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Those who save us
Jenna Blum
Adult Fiction BLUM

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From Publishers' Weekly:

Blum, who worked for Steven Spielberg's Shoah Foundation, takes a direct, unsentimental look at the Holocaust in her first novel. The narrative alternates between the present-day story of Trudy, a history professor at a Minneapolis university collecting oral histories of WWII survivors (both German and Jewish), and that of her aged but once beautiful German mother, Anna, who left her country when she married an American soldier. Interspersed with Trudy's interviews with German immigrants, many of whom reveal unabashed anti-Semitism, Anna's story flashes back to her hometown of Weimar. As Nazi anti-Jewish edicts intensify in the 1930s, Anna hides her love affair with a Jewish doctor, Max Stern. When Max is interned at nearby Buchenwald and Anna's father dies, Anna, carrying Max's child, goes to live with a baker who smuggles bread to prisoners at the camp. Anna assists with the smuggling after Trudy's birth until the baker is caught and executed. Then Anna catches the eye of the Obersturmf?hrer, a high-ranking Nazi officer at Buchenwald, who suspects her of also supplying the inmates with bread. He coerces her into a torrid, abusive affair, in which she remains complicit to ensure her survival and that of her baby daughter. Blum paints a subtle, nuanced portrait of the Obersturmf?hrer, complicating his sordid cruelty with more delicate facets of his personality. Ultimately, present and past overlap with a shocking yet believable coincidence. Blum's spare imagery is nightmarish and intimate, imbuing familiar panoramas of Nazi atrocity with stark new power. This is a poised, hair-raising debut. Agent, Stephanie Abou at the Joy Harris Literary Agency. (Apr.) (c) Copyright PWxyz, LLC. All rights reserved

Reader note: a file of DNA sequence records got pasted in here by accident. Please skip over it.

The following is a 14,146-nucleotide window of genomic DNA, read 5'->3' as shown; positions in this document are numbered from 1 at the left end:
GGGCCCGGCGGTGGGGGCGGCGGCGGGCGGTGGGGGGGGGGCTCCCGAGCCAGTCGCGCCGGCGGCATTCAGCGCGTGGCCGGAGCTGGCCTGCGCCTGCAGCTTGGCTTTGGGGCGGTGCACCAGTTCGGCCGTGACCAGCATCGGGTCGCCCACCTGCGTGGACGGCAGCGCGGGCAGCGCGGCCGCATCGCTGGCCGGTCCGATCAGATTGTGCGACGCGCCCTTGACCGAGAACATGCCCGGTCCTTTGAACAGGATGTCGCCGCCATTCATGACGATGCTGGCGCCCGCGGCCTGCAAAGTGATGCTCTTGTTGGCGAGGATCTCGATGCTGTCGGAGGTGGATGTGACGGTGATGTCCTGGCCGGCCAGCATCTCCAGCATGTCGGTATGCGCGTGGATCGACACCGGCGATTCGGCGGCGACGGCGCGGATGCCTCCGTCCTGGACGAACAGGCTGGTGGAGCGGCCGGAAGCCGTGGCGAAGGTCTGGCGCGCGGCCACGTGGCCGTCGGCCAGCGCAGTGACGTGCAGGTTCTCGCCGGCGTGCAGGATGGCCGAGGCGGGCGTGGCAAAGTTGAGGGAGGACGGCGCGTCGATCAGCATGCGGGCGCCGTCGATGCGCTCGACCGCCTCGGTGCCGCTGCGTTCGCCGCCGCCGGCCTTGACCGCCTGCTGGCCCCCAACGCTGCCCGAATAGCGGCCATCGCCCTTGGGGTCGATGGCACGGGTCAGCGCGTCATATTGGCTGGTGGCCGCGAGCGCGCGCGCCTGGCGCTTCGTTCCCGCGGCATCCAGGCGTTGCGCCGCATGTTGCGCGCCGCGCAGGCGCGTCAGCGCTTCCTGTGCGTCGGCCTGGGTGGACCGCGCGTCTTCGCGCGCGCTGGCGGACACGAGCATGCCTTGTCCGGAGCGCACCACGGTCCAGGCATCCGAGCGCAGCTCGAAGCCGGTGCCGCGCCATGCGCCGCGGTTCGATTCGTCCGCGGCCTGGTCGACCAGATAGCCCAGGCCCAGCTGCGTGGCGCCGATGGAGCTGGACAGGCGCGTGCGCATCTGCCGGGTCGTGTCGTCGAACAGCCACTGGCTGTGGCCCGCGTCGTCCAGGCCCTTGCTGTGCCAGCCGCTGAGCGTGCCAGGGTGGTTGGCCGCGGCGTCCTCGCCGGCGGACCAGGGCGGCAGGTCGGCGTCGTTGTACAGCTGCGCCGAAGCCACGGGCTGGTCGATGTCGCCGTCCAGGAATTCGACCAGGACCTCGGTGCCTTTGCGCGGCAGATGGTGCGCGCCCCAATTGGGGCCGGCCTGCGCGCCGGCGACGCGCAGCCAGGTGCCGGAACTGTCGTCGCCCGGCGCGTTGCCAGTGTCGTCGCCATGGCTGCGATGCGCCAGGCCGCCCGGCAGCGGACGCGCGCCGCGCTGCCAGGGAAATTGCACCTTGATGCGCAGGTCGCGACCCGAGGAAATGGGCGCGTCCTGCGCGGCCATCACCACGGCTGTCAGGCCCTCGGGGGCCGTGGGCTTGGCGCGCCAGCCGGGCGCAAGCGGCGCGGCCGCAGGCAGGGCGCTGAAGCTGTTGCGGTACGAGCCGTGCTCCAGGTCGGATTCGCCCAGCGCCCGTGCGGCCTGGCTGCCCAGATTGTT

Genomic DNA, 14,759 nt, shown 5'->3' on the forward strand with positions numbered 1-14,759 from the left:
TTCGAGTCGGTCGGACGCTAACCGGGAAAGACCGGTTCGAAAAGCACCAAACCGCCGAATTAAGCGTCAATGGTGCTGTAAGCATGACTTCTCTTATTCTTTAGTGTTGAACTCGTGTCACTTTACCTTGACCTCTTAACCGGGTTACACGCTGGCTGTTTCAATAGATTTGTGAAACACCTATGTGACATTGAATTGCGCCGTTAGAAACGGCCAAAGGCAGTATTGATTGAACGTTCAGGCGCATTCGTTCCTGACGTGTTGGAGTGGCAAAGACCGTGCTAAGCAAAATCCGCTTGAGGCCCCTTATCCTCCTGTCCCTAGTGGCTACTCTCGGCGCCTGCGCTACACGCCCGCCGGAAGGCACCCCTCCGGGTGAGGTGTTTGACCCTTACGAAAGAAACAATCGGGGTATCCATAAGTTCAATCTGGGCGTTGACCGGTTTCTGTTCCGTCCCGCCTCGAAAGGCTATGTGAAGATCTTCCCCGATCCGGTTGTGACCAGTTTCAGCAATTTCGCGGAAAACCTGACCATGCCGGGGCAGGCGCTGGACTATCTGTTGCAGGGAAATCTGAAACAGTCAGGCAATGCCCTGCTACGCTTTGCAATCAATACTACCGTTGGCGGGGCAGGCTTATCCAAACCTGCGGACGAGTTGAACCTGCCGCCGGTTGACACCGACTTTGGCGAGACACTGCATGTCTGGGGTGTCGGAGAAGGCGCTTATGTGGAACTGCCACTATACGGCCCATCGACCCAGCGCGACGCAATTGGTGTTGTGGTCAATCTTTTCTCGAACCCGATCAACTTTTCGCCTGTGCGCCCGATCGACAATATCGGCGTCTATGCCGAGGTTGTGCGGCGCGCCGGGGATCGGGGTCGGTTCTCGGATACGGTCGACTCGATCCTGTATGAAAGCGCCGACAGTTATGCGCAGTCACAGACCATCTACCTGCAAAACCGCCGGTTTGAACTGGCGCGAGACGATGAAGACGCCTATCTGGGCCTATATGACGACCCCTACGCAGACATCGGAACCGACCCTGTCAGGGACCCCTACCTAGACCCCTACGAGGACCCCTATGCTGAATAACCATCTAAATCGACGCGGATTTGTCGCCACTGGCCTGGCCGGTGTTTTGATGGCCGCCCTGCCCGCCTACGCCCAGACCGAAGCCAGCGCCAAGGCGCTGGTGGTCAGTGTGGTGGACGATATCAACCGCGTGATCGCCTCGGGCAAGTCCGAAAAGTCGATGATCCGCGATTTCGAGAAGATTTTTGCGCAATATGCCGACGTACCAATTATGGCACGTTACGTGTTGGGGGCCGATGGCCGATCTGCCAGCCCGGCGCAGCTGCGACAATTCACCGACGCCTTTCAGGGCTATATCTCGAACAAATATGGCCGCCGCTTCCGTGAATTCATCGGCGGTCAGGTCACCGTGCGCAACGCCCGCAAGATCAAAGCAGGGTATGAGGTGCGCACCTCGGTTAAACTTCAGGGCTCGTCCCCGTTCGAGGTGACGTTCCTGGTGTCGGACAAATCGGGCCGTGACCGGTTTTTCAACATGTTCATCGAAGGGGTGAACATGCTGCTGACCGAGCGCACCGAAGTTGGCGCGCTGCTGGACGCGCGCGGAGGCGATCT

From Library Journal:

Perhaps the most surprising thing about this novel is that it is the author's first; its historical sweep, character delineations, and alternating time periods would lead one to believe that Blum had many others to her name. The German-born Anna and her young daughter, Trudy, who suffer a harrowing existence under the Nazi regime, are saved by a brutal SS officer and then an American soldier, who whisks them off to the wilds of Minnesota after the war. But the SS officer exacts a chilling price, and the immigrants are never really accepted in their new home, raising the question of what it means to be "saved." Trudy is obsessed with finding out more about her German heritage and the SS officer, who evidently fathered her, but Anna adamantly refuses to discuss the past. Then Trudy, now a divorced college professor, embarks on a project to interview Germans who survived the war and, in the process, makes an astonishing discovery that will affect the course of her life. Blum, who is half Jewish and worked for four years for Steven Spielberg's Shoah Foundation, tells her story in the present tense in both real time and flashbacks that impart immediacy without causing confusion. Highly recommended for all literary fiction collections and many popular collections as well. [Previewed in Prepub Alert, LJ 12/03.]-Edward Cone, New York (c) Copyright 2010. Library Journals LLC, a wholly owned subsidiary of Media Source, Inc. No redistribution permitted.

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main characters Trudy Schlemmer
Age: Middle aged
German history professor.

Anna Schlemmer
Age: Elderly
Trudy's mother; won't talk about her experiences during the war; married the American soldier who liberated her from Buchenwald.

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